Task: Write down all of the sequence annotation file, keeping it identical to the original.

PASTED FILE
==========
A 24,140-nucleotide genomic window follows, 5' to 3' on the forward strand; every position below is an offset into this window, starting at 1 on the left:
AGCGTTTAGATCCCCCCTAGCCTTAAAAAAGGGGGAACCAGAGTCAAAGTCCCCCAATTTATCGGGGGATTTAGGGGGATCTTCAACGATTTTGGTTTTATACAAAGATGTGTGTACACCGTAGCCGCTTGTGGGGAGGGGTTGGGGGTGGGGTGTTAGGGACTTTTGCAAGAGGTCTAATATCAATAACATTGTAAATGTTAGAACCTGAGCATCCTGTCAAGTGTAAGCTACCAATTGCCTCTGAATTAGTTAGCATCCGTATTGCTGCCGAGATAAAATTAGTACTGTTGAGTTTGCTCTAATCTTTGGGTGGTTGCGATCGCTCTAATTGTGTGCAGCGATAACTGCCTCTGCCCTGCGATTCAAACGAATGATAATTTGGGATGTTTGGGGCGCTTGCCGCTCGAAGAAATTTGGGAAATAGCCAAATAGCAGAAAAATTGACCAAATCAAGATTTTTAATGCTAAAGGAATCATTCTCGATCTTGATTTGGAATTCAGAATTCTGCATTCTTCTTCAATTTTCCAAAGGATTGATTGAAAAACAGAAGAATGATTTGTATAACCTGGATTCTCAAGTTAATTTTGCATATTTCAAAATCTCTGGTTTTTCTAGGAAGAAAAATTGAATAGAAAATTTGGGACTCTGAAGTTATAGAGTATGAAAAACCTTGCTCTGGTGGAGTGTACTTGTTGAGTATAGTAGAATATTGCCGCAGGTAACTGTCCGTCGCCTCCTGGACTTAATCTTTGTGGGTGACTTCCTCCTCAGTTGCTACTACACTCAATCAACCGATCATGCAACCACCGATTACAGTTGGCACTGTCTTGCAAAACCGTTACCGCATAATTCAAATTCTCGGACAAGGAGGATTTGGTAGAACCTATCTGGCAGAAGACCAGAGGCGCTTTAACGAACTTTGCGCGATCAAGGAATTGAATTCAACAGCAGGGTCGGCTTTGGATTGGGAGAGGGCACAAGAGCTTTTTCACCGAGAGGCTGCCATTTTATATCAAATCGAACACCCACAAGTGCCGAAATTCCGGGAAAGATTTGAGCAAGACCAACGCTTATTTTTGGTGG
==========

A 24,140-nucleotide genomic window follows, 5' to 3' on the forward strand; every position below is an offset into this window, starting at 1 on the left:
AGCGTTTAGATCCCCCCTAGCCTTAAAAAAGGGGGAACCAGAGTCAAAGTCCCCCAATTTATCGGGGGATTTAGGGGGATCTTCAACGATTTTGGTTTTATACAAAGATGTGTGTACACCGTAGCCGCTTGTGGGGAGGGGTTGGGGGTGGGGTGTTAGGGACTTTTGCAAGAGGTCTAATATCAATAACATTGTAAATGTTAGAACCTGAGCATCCTGTCAAGTGTAAGCTACCAATTGCCTCTGAATTAGTTAGCATCCGTATTGCTGCCGAGATAAAATTAGTACTGTTGAGTTTGCTCTAATCTTTGGGTGGTTGCGATCGCTCTAATTGTGTGCAGCGATAACTGCCTCTGCCCTGCGATTCAAACGAATGATAATTTGGGATGTTTGGGGCGCTTGCCGCTCGAAGAAATTTGGGAAATAGCCAAATAGCAGAAAAATTGACCAAATCAAGATTTTTAATGCTAAAGGAATCATTCTCGATCTTGATTTGGAATTCAGAATTCTGCATTCTTCTTCAATTTTCCAAAGGATTGATTGAAAAACAGAAGAATGATTTGTATAACCTGGATTCTCAAGTTAATTTTGCATATTTCAAAATCTCTGGTTTTTCTAGGAAGAAAAATTGAATAGAAAATTTGGGACTCTGAAGTTATAGAGTATGAAAAACCTTGCTCTGGTGGAGTGTACTTGTTGAGTATAGTAGAATATTGCCGCAGGTAACTGTCCGTCGCCTCCTGGACTTAATCTTTGTGGGTGACTTCCTCCTCAGTTGCTACTACACTCAATCAACCGATCATGCAACCACCGATTACAGTTGGCACTGTCTTGCAAAACCGTTACCGCATAATTCAAATTCTCGGACAAGGAGGATTTGGTAGAACCTATCTGGCAGAAGACCAGAGGCGCTTTAACGAACTTTGCGCGATCAAGGAATTGAATTCAACAGCAGGGTCGGCTTTGGATTGGGAGAGGGCACAAGAGCTTTTTCACCGAGAGGCTGCCATTTTATATCAAATCGAACACCCACAAGTGCCGAAATTCCGGGAAAGATTTGAGCAAGACCAACGCTTATTTTTGGTGG